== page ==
Therefore, the law on whether recipes can be copyrighted takes a clear position now—they cannot be, unless accompanied by commentary, which only opens up the possibility of being copyrighted. It is worth noting that the case law on this issue has seen a very distinct evolution. One of the earliest cases (in 1924) that was a copyright dispute over a recipe, Fargo Mercantile Co. v. Brechet & Richter Co.,[15] held unequivocally that a recipe can very well be subject for copyright, holding that it is an original work of authorship that served to advance culinary art. The Court in this case did not address the argument of recipes being mere factual statements, processes and procedures. Of course, the position has since then considerably narrowed. In Lambing v. Godiva,[16] the plaintiff alleged that one of their recipes from an unpublished cookbook had been used to sell truffles by the defendant. The Court very curtly stated that recipes are not copyrightable, not addressing the argument of whether the presentation, illustration, and commentary accompanying them can be.

However, most cases which concern copyrightability of recipes ultimately discuss the issue of accompanying commentary, literary expression, illustrations, and presentation in a cookbook. The fact remains quite clear that recipes—in and of their own expression—are not subject for copyright. The Copyright Act, 1957, does not include recipes, or anything such, within the ambit of “works” that can be protected. Furthermore, as they are simply “ideas” and not expression, they cannot be copyrighted. In R.G. Anand v. Deluxe Films, the Supreme Court held that where a person had directed a movie which bore glaring similarities to the plaintiff’s play, no copyright had been infringed, as both were based on a similar idea, the manner of expression of which was vastly different for both. Furthermore, in Mansoob Haider v. Yashraj Films, the Bombay High Court reaffirmed that ideas are not copyrightable. While the facts differ, the underlying principle remains the same regardless—a recipe is an idea, and while many parties can have the same idea independent of each other, it is such that it cannot be copyrighted. Similar to the reasoning of U.S. case laws, the literary expression that accompanies a recipe could fall within the scope of the Copyright Act’s enlisted “works”.

The ‘Lay Observer Test’ as an alternative

The idea-expression dichotomy, however, can prove inadequate in protecting legitimate interests at times. Those who do go to great lengths and put in their time and effort to create novel recipes would wish to protect their culinary creations. Recipes cannot be copyrighted, and at the root of that statement is the idea-expression dichotomy. If recipes were subject for copyright, then the ‘average consumer test’ or the ‘lay observer test’ could prove as a valuable alternative tool to determine where there has been an infringement of copyright. Developed in Associated Electronic and Electrical Industries v. Sharp Tools,[17] the Karnataka High Court stated that “one of the surest and safest tests to determine whether or not there has been a violation of copyright is to see if the reader, spectator or the viewer after having read or seen both works is clearly of the opinion and gets an unmistakable impression that the subsequent work appears to be a copy of the original.” Of course, this would prove a cumbersome exercise in determining copyright infringement of recipes—as a recipe cannot differ too much from one person to person, considering they are, ultimately, factual recitations.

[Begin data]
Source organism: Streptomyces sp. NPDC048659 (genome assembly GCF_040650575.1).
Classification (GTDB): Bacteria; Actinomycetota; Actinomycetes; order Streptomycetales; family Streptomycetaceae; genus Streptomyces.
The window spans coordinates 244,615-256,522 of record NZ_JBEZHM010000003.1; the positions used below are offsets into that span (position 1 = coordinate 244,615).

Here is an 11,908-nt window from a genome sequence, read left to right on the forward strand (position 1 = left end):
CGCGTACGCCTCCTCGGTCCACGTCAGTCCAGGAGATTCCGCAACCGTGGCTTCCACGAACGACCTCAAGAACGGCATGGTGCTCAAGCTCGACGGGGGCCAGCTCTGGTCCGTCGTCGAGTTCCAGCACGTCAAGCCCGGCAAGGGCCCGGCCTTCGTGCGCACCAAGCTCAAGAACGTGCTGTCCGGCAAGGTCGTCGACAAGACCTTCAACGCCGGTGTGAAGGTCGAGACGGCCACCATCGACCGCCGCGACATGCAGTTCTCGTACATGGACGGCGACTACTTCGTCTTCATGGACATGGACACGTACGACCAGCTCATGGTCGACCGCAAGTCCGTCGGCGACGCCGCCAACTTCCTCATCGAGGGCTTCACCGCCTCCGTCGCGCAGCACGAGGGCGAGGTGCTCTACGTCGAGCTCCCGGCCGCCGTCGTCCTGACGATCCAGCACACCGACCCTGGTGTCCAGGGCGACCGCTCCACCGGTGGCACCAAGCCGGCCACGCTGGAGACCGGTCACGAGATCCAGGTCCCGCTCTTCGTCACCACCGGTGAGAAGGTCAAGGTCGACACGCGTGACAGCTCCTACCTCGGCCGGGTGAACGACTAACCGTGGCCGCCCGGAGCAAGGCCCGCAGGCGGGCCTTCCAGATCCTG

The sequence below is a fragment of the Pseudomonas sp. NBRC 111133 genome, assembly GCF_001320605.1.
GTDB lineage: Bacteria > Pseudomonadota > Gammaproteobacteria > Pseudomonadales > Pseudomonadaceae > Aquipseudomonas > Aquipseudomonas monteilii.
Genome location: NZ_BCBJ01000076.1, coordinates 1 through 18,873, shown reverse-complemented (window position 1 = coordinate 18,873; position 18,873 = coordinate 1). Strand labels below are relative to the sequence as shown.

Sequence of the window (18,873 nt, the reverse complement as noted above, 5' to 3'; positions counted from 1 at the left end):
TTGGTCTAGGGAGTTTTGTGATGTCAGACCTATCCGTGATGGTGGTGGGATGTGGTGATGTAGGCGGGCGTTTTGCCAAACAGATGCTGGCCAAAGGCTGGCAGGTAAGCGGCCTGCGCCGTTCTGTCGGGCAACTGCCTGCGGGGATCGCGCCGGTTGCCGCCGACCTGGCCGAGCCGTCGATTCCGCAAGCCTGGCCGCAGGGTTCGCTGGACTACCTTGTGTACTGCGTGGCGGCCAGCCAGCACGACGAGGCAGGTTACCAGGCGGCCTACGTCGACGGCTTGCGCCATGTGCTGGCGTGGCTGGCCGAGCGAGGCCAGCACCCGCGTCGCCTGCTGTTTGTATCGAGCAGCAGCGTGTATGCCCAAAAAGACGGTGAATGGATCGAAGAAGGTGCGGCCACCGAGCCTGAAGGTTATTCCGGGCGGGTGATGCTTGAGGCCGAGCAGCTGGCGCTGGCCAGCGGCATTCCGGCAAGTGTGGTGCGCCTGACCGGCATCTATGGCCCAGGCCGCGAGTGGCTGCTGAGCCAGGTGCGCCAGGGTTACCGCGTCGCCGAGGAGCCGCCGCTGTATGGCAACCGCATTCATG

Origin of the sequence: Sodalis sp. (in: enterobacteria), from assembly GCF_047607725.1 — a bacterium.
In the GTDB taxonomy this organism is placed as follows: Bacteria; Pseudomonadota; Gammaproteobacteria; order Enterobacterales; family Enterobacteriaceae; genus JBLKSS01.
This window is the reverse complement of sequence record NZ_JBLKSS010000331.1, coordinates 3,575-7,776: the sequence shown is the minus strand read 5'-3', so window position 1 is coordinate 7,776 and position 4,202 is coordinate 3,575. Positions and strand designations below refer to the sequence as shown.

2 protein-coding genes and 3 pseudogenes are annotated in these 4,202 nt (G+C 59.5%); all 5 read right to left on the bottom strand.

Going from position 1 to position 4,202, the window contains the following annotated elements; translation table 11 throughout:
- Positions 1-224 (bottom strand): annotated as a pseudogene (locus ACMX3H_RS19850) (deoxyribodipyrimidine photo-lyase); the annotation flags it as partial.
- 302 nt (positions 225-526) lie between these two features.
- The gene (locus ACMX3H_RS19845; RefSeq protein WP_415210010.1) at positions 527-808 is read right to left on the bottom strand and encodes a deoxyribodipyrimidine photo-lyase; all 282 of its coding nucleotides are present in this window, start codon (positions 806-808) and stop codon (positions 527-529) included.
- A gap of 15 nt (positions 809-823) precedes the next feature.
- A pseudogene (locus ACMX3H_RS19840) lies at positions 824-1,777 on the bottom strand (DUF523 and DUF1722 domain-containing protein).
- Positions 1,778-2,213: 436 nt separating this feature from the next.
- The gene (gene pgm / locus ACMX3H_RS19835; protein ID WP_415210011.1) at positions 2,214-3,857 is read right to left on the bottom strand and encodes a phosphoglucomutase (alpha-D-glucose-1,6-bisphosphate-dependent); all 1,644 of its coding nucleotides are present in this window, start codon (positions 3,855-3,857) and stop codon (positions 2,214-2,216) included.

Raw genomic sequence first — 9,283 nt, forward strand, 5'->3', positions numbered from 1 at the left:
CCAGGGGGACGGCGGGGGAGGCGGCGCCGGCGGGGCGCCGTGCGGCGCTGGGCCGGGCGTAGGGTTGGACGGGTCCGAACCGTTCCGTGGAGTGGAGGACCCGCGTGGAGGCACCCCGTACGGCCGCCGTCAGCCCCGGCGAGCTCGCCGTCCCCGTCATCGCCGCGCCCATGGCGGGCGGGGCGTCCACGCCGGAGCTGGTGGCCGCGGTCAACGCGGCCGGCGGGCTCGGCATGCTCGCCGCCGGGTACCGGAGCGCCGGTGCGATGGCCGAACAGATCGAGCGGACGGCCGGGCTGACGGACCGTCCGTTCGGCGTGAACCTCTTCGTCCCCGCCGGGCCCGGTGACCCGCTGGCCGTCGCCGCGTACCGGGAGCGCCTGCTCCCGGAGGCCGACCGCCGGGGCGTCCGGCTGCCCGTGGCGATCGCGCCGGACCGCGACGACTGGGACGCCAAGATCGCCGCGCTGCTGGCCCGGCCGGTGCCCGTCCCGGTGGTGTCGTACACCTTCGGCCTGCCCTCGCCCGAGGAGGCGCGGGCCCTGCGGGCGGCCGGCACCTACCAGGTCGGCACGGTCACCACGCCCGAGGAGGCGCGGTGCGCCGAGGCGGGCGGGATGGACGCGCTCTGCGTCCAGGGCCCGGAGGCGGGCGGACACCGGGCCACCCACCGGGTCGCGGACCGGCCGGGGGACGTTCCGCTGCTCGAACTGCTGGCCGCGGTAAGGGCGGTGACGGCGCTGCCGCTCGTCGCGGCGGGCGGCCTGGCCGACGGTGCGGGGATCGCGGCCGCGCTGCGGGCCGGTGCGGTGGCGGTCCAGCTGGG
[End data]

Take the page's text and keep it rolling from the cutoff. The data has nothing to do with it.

Recipes protected as Trade Secrets

Recipes are often protected as trade secrets. Trade secrets law protects the idea behind the novel creation as well, the obvious entailment being that the recipe should remain a secret. Corporations such as KFC and Coca Cola protect their recipes, and many restaurants and chefs can avail the same. However, the recipe must be a novel creation in and of itself, and cannot be a regular staple that the general public would be privy to nonetheless. For instance, in the case of Buffets, Inc. v. Klinke,[18] the subject was a recipe of barbeque chicken and macaroni and cheese, which are quite common and widely known recipes in the American public, and therefore, did not warrant such protection as they were not novel creations of the plaintiff. Additionally, the process too, must be novel, as was held in the case of Li v. Shuman.


In conclusion, while the question of protection of recipes by copyright law is a complex one, the answer it yields is quite straightforward. Recipes, quite clearly, are mere factual recitations, or mere ideas in the sense of an ‘idea-expression’ dichotomy. While there is no conclusive proof to state that recipes can be protected for their listing of ingredients, or the process and instructions of how to make them, there is an open possibility (and a fair one, at that) to believe that when accompanied with significant literary expression, with illustrations, or in a specific order in a cookbook, the collective work can be protected by copyright.

Further References:

  1. Samantha Levin, Are Recipes and Cookbooks Protected by Copyright?, Copyright Alliance (March 9, 2021). Available at:
  2. Intellectual Property Protection for Recipes, on Lexology (July 25, 2019). Available at:

[1] The Copyright Act, 1957, §13(1).

[2] 17 U.S. Code § 102(b).

[3] ¶ 314.4, Compendium of U.S. Copyright Office Practices, available at:

[4] Circular 33, Works Not Protected by Copyrights, United States Copyright Office, available at:

[5] 379 F.2d 675 (1st Cir. 1967).

[6] Id.

[7] 323 F.3d 763 (9th Cir. 2003).

[8] Tomaydo-Tomahhdo, LLC v. Vozary, 629 F. App’x 658 (6th Cir. 2015).

[9] Id.

[10] Circular 33, Works Not Protected by Copyrights, United States Copyright Office, available at:

[11] See What Does Copyright Protect?, U.S. Copyright Office. Available at:

[12] 88 F. 3d 473 (7th Cir. 1996).

[13] Id.

[14] 499 US 340 (1991).

[15] 295 F. 823 (8th Cir. 1924).

[16] 142 F. 3d 434 (6th Cir. 1998).

[17] AIR 1991 Kant 406: 1991 (1) Kar LJ 482.

[18] 73 F.3d 965 (9th Cir. 1996).

Anoushka Chauhan


“Anoushka Chauhan is a third-year student at NALSAR University of Law, interested in areas of IPR, Antitrust and Tech Law.”